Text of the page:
the Air Vent

Because the world needs another opinion

NH Sea Ice Heading for Record Minimum?

Posted by Jeff Id on August 9, 2012

From Cryosphere Today:

Seeing the yellow line drop so far below the historic curves with much of the melt season ahead of us means we are probably on the way to a new record minimum for the Northern hemisphere.   Correspondingly, NH Sea ice anomaly is approaching the second lowest value in history:

For perspective, Antarctic ice is high now making global sea ice level unremarkable.


17 Responses to “NH Sea Ice Heading for Record Minimum?”

  1. Matthew W said

    “NH Sea Ice Heading for Record Minimum?”

    Is it extra windy this year too up north?

  2. Matthew W said

    Is the DMI showing a more serious/sharp dip?

  3. corev said

    There has been a huge Summer storm over the Arctic Ocean for the past few days. Looking at the graph we can already see some rebound. Conditions similar to 2007 which also had a Summer storm.

  4. Chuck L said

    Groan, if sea ice heads a new low, the chirping of the Romms, McKibbens, and their ilk will be unbearable as they proclaim this is because of global warming and that it’s worse than “we” thought.

    • dp said

      Not unless they can tell us definitively what the sea ice coverage should be this year and why. There is nothing special about the period of collected data except that it is the entire period and so tells us nothing about the history. Anyone who wishes to make a SWAG as to what it all means is free to do so but to claim any certainty about what they think it all means makes them out to be fools.

      The only thing I see so far is we’re moving farther away from the LIA each year and nobody knows what the consequences of that are.

  5. Carrick said

    When you get big storms, ice compaction is a possibility. As DeWitt pointed out over on Lucia’s blog, you can also get enough water on top of the ice, that it registers as open water.

    The thing to look for is mechanical transport of ice out of the arctic basin. So far I haven’t seen any evidence of that. Certainly is odd.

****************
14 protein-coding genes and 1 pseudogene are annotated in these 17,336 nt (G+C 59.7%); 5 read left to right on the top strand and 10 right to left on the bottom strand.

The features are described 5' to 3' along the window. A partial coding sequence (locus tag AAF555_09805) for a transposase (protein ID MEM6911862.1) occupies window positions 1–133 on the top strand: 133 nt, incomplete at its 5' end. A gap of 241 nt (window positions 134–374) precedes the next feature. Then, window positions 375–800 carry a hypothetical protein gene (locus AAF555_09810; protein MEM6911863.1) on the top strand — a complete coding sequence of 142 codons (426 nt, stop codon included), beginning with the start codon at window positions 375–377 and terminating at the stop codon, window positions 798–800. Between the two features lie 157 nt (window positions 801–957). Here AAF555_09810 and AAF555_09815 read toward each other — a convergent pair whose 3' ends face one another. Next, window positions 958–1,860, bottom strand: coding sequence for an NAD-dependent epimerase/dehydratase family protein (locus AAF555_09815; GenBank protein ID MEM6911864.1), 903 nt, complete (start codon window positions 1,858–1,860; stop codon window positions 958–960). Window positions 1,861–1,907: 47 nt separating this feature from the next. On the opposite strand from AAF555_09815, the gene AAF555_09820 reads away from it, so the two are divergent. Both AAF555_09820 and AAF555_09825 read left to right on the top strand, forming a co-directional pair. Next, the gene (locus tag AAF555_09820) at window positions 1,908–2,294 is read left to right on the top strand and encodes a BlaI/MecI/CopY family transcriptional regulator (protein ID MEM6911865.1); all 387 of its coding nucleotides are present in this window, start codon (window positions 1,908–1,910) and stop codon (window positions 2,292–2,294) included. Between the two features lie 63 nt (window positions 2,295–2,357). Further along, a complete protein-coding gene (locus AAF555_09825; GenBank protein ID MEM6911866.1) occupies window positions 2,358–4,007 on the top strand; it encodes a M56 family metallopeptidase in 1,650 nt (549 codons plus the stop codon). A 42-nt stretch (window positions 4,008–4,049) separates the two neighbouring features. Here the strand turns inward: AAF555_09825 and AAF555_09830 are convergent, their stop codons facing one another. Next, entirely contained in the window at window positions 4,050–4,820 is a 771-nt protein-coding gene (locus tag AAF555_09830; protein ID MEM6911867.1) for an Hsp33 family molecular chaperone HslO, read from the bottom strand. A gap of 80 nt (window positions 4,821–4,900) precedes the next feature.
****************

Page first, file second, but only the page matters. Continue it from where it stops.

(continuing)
6. richardM said

    “Correspondingly, NH Sea ice anomaly is approaching the second lowest value in history:”

    My issue with this is that “history” is only 33 years, far too short a duration to make such a sweeping statement.

  7. Ian George said

    Yet Arctic temps appear to be average for the past four to five months.

    http://ocean.dmi.dk/arctic/meant80n.uk.php

  8. Anonymous said

    Steven Goddard makes the observation that nearly all of the remaining ice is above 80 degrees north and the temperature above 80 north has already fallen below freezing. So the bottom should occur early this year.

    • David Jay said

      That posted without hitting the “Post Comment” button – hadn’t entered my info yet…

      • timetochooseagain said

        I’m not convinced that air temperature is a very good predictor of the ice extent/area. After all, there’s been very little trend in the really warm days in the Arctic in the last thirty years but the greatest trend seems to be in the minima. Clearly the relationship between temperature and ice in the Arctic is not completely straighforward.

  9. slimething said

    Are the satellites measuring ice or water ponds with ice below them?

  10. Ron C. said

    “Differences between the NIC ice chart sea ice record and the passive microwave sea ice record are highly significant despite the fact that the NIC charts are semi-dependent on the passive microwave data, and it is worth noting these differences. . . We find a baseline difference in integrated ice concentration coverage north of 45N of 3.85% ± 0.73% during November to May (ice chart concentrations are larger). In summer, the difference between the two sources of data rises to a maximum of 23% peaking in early August, equivalent to ice coverage the size of Greenland.”

    http://digitalcommons.unl.edu/cgi/viewcontent.cgi?article=1058&context=usdeptcommercepub

    Right now, the NIC charts for August show 2012 and 2007 about the same, with a dip for 2007 starting this time of the month. And the extent shown is higher than NSIDC shows, consistent with the above finding.

  11. Ron C. said

    The NASA extent reports are even more questionable regarding Canadian ice extent.

    More than 1380 regional Canadian weekly sea-ice charts for four Canadian regions and 839 hemispheric U.S. weekly sea-ice charts from 1979 to 1996 are compared with passive microwave sea-ice concentration estimates using the National Aeronautics and Space Administration (NASA) Team algorithm. Compared with the Canadian regional ice charts, the NASA Team algorithm underestimates the total ice-covered area by 20.4% to 33.5% during ice melt in the summer and by 7.6% to 43.5% during ice growth in the late fall.

    http://www.tandfonline.com/doi/pdf/10.3137/ao.410405

  12. KevinM said

    So we got our 33-year minimum. No sense making a big deal about it. It is possible that all of the ice goes away, as it has done in the past, and you lose credibility if you claim it can’t or won’t happen. Lets see if the trend continues down, as the color-sacle shows.

    In this and other climate topics I’d prefer we just collect the same data using the same methods for decades, and share it widely without any corrections.

    I’m still open to the idea that AGW is real, I just don’t think its important relative to the availability of crude, the proliferation of modern weapons and the Spanish 10-year bond rate.

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